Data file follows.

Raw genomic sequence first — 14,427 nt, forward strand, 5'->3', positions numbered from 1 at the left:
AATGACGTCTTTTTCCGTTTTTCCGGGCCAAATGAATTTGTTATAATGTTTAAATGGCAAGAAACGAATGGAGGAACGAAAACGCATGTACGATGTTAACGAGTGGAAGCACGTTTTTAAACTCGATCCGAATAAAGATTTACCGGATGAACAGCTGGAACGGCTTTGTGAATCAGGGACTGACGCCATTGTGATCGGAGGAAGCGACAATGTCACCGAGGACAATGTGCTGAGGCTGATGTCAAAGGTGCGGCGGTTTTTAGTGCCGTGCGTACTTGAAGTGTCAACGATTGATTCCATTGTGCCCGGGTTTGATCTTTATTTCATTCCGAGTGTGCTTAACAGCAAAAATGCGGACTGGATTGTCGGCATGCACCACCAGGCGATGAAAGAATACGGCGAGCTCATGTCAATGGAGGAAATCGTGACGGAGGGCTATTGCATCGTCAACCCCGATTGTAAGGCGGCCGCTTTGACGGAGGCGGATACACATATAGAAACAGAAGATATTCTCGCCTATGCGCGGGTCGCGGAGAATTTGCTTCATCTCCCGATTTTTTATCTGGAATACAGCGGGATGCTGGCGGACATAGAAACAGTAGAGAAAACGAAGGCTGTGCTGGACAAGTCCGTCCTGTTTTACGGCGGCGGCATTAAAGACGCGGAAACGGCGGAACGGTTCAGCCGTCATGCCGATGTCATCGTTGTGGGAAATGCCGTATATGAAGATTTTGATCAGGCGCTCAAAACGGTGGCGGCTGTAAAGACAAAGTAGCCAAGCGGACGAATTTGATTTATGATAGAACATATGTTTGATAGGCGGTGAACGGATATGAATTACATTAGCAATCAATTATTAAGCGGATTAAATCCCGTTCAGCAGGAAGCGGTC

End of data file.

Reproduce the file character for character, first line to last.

Raw genomic sequence first — 14,427 nt, forward strand, 5'->3', positions numbered from 1 at the left:
AATGACGTCTTTTTCCGTTTTTCCGGGCCAAATGAATTTGTTATAATGTTTAAATGGCAAGAAACGAATGGAGGAACGAAAACGCATGTACGATGTTAACGAGTGGAAGCACGTTTTTAAACTCGATCCGAATAAAGATTTACCGGATGAACAGCTGGAACGGCTTTGTGAATCAGGGACTGACGCCATTGTGATCGGAGGAAGCGACAATGTCACCGAGGACAATGTGCTGAGGCTGATGTCAAAGGTGCGGCGGTTTTTAGTGCCGTGCGTACTTGAAGTGTCAACGATTGATTCCATTGTGCCCGGGTTTGATCTTTATTTCATTCCGAGTGTGCTTAACAGCAAAAATGCGGACTGGATTGTCGGCATGCACCACCAGGCGATGAAAGAATACGGCGAGCTCATGTCAATGGAGGAAATCGTGACGGAGGGCTATTGCATCGTCAACCCCGATTGTAAGGCGGCCGCTTTGACGGAGGCGGATACACATATAGAAACAGAAGATATTCTCGCCTATGCGCGGGTCGCGGAGAATTTGCTTCATCTCCCGATTTTTTATCTGGAATACAGCGGGATGCTGGCGGACATAGAAACAGTAGAGAAAACGAAGGCTGTGCTGGACAAGTCCGTCCTGTTTTACGGCGGCGGCATTAAAGACGCGGAAACGGCGGAACGGTTCAGCCGTCATGCCGATGTCATCGTTGTGGGAAATGCCGTATATGAAGATTTTGATCAGGCGCTCAAAACGGTGGCGGCTGTAAAGACAAAGTAGCCAAGCGGACGAATTTGATTTATGATAGAACATATGTTTGATAGGCGGTGAACGGATATGAATTACATTAGCAATCAATTATTAAGCGGATTAAATCCCGTTCAGCAGGAAGCGGTC